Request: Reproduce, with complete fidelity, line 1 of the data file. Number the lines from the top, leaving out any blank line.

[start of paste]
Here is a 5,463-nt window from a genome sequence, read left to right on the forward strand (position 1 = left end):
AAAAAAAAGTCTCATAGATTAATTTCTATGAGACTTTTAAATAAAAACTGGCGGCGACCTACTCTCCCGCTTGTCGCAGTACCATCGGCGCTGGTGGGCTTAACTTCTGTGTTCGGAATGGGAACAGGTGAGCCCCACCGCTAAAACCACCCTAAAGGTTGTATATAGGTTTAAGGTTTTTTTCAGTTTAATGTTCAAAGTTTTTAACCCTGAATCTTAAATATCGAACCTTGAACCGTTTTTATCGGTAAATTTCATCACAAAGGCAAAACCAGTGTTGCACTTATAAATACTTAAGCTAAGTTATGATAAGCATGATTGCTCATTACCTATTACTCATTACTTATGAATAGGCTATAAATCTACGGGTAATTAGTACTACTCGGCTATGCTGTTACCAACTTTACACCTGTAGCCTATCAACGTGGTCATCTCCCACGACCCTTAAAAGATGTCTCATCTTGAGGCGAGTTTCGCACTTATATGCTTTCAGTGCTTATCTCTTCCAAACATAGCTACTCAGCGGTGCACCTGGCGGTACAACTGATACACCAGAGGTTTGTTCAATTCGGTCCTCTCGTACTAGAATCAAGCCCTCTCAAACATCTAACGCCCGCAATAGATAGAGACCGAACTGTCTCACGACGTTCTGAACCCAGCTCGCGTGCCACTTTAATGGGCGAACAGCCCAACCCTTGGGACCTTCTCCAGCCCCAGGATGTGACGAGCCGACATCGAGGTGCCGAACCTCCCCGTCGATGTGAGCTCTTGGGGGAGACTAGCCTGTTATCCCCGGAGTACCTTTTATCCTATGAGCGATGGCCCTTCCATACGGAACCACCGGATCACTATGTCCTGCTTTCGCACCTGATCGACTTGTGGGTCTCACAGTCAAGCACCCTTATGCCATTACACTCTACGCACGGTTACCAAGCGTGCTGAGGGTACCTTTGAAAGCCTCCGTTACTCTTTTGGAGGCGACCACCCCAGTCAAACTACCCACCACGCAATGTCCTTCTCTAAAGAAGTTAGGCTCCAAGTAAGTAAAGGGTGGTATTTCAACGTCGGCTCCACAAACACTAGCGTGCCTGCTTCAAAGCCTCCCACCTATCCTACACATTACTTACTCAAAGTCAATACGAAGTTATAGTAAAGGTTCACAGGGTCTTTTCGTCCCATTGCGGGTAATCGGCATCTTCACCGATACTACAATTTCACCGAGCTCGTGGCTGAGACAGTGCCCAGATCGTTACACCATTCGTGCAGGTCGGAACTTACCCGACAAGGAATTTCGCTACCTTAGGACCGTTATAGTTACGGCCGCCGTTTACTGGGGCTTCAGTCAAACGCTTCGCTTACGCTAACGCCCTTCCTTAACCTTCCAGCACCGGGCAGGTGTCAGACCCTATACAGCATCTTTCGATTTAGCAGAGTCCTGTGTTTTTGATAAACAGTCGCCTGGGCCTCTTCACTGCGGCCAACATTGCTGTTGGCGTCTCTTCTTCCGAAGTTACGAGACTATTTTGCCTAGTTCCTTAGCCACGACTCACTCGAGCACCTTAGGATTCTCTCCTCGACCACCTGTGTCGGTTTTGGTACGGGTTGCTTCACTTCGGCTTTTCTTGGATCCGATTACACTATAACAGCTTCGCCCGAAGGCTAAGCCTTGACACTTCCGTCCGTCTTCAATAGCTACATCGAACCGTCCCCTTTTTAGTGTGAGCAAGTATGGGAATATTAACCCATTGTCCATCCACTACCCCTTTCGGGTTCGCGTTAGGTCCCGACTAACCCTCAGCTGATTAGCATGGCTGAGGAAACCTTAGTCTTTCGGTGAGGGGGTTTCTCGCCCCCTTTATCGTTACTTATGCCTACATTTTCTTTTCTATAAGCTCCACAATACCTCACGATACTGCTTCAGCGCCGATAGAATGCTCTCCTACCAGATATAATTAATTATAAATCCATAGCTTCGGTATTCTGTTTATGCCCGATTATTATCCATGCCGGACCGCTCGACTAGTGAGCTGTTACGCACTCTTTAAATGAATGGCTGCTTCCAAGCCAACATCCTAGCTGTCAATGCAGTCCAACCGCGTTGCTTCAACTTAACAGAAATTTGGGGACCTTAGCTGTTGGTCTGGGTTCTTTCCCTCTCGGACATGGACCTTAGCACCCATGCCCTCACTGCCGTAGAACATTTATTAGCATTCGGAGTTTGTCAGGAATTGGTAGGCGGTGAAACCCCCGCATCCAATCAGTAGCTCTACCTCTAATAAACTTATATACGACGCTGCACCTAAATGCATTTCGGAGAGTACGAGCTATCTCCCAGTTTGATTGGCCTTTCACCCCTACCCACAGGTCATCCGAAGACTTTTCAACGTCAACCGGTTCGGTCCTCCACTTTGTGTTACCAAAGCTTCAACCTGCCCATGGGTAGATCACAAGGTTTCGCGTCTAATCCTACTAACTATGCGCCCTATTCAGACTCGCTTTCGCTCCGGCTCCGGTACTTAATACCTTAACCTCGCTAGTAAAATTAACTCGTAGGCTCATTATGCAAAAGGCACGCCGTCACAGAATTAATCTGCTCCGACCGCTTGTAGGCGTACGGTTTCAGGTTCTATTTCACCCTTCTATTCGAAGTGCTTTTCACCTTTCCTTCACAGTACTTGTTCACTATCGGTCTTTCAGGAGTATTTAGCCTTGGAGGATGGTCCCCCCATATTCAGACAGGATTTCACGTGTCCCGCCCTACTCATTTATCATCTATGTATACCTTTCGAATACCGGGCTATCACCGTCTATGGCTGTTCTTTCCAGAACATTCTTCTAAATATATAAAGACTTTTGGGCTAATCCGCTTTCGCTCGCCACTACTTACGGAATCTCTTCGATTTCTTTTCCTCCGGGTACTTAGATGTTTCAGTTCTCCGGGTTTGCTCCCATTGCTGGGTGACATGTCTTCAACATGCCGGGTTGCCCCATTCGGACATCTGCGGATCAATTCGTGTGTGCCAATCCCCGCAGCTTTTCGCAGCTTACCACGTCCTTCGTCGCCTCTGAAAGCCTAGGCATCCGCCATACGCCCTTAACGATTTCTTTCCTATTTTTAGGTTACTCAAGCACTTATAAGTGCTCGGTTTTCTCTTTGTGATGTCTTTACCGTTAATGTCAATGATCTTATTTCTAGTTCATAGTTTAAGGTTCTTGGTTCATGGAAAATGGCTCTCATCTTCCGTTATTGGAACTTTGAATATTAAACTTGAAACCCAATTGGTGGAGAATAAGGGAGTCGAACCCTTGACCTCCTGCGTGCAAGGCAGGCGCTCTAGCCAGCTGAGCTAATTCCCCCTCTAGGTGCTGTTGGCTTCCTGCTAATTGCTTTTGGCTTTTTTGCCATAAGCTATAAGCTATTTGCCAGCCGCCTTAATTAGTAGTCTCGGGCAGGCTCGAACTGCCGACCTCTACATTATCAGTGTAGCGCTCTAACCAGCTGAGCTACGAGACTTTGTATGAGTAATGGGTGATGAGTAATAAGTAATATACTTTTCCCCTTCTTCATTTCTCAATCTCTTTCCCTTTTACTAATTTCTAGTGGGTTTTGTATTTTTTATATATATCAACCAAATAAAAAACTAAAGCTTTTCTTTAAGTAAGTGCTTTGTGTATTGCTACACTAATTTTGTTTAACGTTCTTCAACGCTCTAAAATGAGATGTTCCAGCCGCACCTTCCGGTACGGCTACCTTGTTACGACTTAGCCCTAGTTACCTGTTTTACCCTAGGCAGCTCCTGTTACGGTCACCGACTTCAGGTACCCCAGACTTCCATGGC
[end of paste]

Here is a 5,463-nt window from a genome sequence, read left to right on the forward strand (position 1 = left end):